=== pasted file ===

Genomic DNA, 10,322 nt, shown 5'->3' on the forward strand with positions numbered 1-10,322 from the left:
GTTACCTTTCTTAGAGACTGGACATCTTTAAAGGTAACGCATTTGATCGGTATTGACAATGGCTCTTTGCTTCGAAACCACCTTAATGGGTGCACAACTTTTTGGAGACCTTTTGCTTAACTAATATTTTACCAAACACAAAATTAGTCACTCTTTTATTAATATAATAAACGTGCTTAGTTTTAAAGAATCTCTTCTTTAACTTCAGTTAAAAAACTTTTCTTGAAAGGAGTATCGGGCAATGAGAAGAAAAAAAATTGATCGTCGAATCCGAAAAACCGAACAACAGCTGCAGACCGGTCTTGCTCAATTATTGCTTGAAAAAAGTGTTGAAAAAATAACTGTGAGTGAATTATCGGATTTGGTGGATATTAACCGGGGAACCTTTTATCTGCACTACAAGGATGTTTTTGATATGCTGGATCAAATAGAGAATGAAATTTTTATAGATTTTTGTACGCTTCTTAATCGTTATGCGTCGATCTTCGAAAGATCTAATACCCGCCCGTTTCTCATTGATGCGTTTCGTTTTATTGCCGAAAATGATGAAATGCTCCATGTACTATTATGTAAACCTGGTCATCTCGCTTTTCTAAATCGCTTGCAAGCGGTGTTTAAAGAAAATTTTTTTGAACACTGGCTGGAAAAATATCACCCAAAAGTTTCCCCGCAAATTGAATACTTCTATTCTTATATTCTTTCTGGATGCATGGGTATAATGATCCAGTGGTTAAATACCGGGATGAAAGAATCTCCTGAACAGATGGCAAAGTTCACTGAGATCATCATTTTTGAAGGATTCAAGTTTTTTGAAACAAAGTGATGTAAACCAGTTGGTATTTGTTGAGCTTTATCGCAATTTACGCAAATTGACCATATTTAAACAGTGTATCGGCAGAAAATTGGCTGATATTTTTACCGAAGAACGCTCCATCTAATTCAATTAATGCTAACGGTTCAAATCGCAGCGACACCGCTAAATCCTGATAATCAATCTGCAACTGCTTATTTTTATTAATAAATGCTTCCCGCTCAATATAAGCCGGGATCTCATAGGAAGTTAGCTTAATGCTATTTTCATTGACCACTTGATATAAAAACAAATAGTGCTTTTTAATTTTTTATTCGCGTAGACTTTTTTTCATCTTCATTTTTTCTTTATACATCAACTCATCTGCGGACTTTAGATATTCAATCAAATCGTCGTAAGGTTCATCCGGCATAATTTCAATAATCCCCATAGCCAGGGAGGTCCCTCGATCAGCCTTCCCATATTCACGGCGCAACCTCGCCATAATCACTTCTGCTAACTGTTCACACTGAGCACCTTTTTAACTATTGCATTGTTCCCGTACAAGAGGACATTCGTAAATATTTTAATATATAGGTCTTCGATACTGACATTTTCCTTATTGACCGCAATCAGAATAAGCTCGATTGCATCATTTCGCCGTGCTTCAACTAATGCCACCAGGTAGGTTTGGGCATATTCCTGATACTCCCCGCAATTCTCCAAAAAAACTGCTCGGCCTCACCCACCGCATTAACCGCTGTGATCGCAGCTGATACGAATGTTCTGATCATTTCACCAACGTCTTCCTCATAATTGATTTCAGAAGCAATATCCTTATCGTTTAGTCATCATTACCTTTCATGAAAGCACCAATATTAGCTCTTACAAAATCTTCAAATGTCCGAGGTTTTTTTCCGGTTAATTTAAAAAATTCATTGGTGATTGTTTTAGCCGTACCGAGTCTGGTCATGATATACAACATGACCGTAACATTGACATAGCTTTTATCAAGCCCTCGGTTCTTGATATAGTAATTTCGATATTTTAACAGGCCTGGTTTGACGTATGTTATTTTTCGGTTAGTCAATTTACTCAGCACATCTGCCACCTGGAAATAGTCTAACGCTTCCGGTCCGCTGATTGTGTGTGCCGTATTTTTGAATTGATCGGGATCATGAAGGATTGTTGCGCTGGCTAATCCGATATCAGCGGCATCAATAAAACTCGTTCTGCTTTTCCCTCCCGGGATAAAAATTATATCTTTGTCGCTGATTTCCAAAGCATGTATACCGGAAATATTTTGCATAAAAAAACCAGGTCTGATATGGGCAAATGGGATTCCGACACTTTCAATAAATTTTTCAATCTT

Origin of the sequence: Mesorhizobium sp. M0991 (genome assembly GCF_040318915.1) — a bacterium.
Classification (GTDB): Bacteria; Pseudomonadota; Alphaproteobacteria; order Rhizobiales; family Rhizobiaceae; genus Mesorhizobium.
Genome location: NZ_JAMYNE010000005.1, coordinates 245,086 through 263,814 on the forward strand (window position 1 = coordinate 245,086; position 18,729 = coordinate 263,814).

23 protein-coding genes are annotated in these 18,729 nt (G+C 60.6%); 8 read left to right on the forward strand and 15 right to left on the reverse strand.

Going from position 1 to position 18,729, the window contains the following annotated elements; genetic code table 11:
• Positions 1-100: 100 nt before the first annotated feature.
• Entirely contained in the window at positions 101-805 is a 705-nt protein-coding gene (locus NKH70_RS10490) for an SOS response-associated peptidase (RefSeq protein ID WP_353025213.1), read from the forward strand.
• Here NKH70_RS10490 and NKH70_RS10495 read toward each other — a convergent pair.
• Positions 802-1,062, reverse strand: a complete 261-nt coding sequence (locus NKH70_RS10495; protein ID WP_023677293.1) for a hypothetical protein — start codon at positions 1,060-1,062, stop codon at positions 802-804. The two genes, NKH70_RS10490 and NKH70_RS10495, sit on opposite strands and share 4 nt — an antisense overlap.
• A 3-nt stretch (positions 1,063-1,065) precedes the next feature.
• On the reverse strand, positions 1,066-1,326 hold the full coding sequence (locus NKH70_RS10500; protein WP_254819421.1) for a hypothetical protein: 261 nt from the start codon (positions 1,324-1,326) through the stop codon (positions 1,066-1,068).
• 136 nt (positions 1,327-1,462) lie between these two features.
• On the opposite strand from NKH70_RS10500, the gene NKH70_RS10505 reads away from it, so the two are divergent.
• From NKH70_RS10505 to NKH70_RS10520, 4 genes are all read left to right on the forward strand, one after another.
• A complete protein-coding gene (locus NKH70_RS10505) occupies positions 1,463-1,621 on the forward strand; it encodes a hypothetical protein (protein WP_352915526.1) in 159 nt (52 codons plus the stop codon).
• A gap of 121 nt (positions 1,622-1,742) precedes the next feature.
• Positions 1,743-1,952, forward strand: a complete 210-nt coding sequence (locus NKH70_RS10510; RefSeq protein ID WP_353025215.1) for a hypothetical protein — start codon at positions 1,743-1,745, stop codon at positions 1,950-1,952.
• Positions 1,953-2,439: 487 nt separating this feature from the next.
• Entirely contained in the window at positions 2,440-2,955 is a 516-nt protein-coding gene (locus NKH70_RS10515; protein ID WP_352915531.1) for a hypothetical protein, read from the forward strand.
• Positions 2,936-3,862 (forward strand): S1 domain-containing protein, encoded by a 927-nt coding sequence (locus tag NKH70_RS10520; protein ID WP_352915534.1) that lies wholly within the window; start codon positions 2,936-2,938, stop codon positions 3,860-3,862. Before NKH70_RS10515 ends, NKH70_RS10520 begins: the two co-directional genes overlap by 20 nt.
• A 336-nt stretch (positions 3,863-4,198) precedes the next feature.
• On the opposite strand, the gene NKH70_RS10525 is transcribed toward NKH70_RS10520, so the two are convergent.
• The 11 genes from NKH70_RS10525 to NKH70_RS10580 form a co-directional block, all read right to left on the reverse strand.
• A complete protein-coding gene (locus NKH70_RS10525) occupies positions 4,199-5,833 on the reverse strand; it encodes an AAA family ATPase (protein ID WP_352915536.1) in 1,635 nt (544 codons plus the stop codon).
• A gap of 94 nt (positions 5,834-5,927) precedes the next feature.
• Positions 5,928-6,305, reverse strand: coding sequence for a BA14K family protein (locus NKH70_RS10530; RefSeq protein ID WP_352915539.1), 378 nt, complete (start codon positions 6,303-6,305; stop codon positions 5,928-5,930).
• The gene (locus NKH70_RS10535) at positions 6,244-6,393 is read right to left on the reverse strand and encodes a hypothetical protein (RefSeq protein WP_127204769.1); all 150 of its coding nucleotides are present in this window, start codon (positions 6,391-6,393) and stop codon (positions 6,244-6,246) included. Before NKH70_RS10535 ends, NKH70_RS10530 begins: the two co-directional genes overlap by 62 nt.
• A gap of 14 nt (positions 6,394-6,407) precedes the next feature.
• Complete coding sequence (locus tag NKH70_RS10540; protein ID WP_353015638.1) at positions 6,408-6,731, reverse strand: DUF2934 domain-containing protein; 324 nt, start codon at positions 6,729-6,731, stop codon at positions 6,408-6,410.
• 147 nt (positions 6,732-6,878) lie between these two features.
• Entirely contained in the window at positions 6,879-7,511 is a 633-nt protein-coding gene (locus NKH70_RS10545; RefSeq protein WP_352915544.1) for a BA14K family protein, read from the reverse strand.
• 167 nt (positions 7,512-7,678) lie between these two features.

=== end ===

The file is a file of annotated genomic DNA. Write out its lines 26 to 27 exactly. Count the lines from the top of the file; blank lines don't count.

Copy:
• A complete protein-coding gene (locus NKH70_RS10525) occupies positions 4,199-5,833 on the reverse strand; it encodes an AAA family ATPase (protein ID WP_352915536.1) in 1,635 nt (544 codons plus the stop codon).
• A gap of 94 nt (positions 5,834-5,927) precedes the next feature.